anti-psychotic and other prescribed drugs: part of the problem?

From recent articles, we read that the brain in humans may not be fully developed, fully interconnected (fully grown) until about age 25.  If the research to support this claim is correct, then one must, yes, must question the wisdom of prescribing potent psychoactive drugs for children and adolescents.  Powerful prescription drugs are given to young children to control hyper-activity and ADHD.  Anti-depressants and anti-psychotic meds are prescribed for teenagers and young adults.

Dare we question the doctors about this?

We wonder how many of these relatively young mass shooters in the past several years here in the US were taking or had taken previously in their lives such powerful brain altering drugs.  Is it too much of a stretch to think that the consumption of powerful pharmaceutical drugs for any length of time during childhood or adolescence may actually alter the interconnections within the  developing brain of those patients?  Could these anti-depressants and anti-psychotic drugs be worse in their effects than the conditions and diseases that these are supposed to treat?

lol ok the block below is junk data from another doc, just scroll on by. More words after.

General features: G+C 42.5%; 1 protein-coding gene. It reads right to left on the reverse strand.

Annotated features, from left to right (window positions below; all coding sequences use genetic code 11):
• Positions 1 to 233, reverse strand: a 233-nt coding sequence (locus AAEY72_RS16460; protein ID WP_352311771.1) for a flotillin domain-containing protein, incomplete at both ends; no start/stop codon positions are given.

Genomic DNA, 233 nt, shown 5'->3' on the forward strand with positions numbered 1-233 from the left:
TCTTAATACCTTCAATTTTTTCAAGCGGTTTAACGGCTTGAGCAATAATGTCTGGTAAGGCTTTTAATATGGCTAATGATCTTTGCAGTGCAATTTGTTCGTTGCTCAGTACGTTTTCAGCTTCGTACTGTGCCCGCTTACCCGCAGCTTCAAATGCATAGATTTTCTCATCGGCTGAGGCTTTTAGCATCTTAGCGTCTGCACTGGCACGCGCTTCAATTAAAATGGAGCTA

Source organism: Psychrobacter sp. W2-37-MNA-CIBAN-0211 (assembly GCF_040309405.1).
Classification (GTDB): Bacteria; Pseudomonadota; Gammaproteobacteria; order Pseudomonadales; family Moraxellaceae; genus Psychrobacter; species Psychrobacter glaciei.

Common sense would dictate caution in this area of prescribing drugs to children.  The larger issue is that of a society that for the past several decades has bought into the idea that health and cures can be found in the drugs doctors will prescribe for you.  It seems, in too many cases, the prescribed drugs are only treating the symptoms and not the underlying causes of these various ailments.  And, of course, the side effects of these drugs are terrible.

copyright 2017 – larrysmusings.com

2 comments

  1. Mental illness is a serious issue. With some quick searches one can find statistics showing either 1 in 5 and even 1 in 4 people in the U.S. have a diagnosable mental condition. With up to 25% of the population suffering from a mental disorder, that either makes the U.S. a very ill nation or something is inherently wrong with how individuals are diagnosed and treated.

    1. Yes, good observation. Mental illness is indeed serious and too many Americans (it is in the millions) are on various prescriptions for their mental illness. Big Pharma makes billions off these prescriptions, especially considering the immoral markups or profit margins that are orders of magnitude greater than in most other industries.

      Of course, there are many who view extreme liberalism with its incapacity for objective analysis as a form of mental illness. If we accept that premise, then the true rate of mental illness in the US is likely around 50 per cent.

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